2017 Honda CB500X touring-oriented dual-purpose adventure styled machines in Candy Ruby Red
With a 471 cc liquid-cooled parallel-twin, fed by PGM-Fi, the CB500X pretty much fits the definition of a middle-weight motorcycle. It stands tall, in the dual-purpose style.
Its 810 mm seat height, puts the rider in an upright position, the wide handlebars coming easily to hand. Taking the grips, the height of the two-position manually-adjustable windshield, with the top of the shield coming about eye level for the rider to give the rider a commanding view of traffic.
While the twin in the CB500X produces 47 hp at 8,500 rpm and 43 Nm of torque at 7,000 rpm, power delivery was soft. Acceleration through the gears was sufficient to cut through traffic easily, albeit at a slightly leisurely pace. Its six-speed gearbox was nice and smooth.
What it is, and how it is set up, is as a medium-distance mile-muncher, suited for most road types and surfaces. Riding the CB500X on the highway revealed a stable, quiet performer. Roll-on torque was middling, with none of the lunge of a four-cylinder. A quick tap on the gearshift was needed for quick over-taking situations, and once the CB500X was in the correct gear, it moved along fairly briskly. Shifting up through the gears and pressing the engine hard revealed a slight buzz in the handlebars, although the rest of the bike stayed reasonably still.
Settling into cruising positiofn on the CB500X was easy, the seat affording a fair amount of fore-and-aft movement. This was more a function of the 140 mm of travel from the front fork, and 120 mm of suspension travel at the rear. The standard shock, on the standard settings, were almost pillow soft, and proved to be great at covering long miles at highway speed. When the rider starts pushing things though, the CB500X exhibited a constant wallow in the corners, indicating that the rebound and compression damping needed adjustment.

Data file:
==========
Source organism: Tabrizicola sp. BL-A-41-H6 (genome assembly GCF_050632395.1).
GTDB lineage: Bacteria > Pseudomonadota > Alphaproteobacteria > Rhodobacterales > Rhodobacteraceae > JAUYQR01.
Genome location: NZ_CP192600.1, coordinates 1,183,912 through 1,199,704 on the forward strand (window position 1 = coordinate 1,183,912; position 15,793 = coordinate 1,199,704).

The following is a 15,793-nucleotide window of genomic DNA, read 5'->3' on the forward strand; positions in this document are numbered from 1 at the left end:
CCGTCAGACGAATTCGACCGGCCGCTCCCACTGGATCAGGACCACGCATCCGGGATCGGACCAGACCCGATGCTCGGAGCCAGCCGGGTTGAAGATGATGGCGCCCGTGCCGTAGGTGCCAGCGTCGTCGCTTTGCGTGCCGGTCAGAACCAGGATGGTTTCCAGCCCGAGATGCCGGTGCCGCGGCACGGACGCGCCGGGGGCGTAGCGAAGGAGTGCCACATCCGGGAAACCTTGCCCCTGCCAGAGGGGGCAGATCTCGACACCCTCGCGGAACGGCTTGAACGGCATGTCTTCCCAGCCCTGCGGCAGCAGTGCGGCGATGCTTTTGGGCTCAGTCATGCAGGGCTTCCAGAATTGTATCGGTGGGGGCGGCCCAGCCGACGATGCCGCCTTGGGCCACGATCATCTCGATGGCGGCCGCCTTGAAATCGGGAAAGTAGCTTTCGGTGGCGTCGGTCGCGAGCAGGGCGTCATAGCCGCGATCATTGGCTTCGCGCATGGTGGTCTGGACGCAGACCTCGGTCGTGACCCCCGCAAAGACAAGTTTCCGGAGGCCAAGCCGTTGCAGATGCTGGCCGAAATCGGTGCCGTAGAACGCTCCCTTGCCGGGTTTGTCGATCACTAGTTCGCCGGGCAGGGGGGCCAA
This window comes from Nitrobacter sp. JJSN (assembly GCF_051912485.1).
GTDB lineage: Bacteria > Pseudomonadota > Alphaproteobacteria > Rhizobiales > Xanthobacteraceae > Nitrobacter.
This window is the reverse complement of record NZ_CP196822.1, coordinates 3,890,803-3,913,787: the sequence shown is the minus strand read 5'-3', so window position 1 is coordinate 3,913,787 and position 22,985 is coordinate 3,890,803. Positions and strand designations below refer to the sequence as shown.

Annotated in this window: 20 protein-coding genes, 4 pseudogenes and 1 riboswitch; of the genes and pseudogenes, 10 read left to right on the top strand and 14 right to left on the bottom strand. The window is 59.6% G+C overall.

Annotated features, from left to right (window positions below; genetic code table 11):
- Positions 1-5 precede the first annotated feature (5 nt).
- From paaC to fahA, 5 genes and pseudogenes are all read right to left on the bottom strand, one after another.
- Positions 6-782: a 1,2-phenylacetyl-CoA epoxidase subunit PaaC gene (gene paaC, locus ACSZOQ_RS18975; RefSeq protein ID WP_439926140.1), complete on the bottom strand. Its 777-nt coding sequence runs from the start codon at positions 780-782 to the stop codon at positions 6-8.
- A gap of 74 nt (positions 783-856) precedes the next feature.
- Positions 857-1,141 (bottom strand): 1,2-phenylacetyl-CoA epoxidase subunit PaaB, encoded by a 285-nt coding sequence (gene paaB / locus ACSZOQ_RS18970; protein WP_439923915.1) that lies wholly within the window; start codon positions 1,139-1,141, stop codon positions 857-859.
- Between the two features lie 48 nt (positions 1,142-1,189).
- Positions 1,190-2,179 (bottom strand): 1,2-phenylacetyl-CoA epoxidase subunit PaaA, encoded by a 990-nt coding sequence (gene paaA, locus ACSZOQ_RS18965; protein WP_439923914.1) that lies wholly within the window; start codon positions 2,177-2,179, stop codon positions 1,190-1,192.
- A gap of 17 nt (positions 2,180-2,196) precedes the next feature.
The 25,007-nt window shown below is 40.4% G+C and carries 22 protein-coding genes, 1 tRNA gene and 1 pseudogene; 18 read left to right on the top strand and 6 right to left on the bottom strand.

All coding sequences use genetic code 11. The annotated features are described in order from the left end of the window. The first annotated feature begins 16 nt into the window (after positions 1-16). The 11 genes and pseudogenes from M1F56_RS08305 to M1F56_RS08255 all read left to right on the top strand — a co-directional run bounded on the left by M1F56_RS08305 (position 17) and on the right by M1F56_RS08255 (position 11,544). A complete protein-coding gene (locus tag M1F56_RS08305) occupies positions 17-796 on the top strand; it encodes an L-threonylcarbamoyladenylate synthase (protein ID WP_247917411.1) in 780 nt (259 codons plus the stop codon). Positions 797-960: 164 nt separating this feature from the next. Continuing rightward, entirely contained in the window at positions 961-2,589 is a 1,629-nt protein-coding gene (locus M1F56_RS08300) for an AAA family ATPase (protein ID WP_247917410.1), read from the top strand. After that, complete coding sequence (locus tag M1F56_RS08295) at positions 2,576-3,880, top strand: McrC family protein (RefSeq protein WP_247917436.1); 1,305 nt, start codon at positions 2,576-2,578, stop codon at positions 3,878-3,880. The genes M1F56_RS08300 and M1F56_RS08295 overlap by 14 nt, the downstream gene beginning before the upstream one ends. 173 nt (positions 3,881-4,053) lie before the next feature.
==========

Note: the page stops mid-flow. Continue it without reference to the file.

Where there is none. Both the front and rear suspension on the CB500X are only adjustable for pre-load.
On the braking front, the CB500X comes with a Nissin two-piston caliper gripping a single 320 mm disc in front, and a Nissin single-caliper clamping a 240 mm disc at the rear. The rear brake had enough power to lock the rear wheel at will, without being too abrupt as to surprise the new rider.
Honda CB500X was the fuel consumption of the 17.5-litre fuel tank. Inside the cockpit, a single large monochrome LCD screen does display with the lights set in a clearly legible row at the top. The tachometer is a simple bar graph reading from the left side, while the speedometer readout is with clearly read large digits.
Honda CB500X is clearly designed to be a value for money all-rounder, with dual-purpose styling.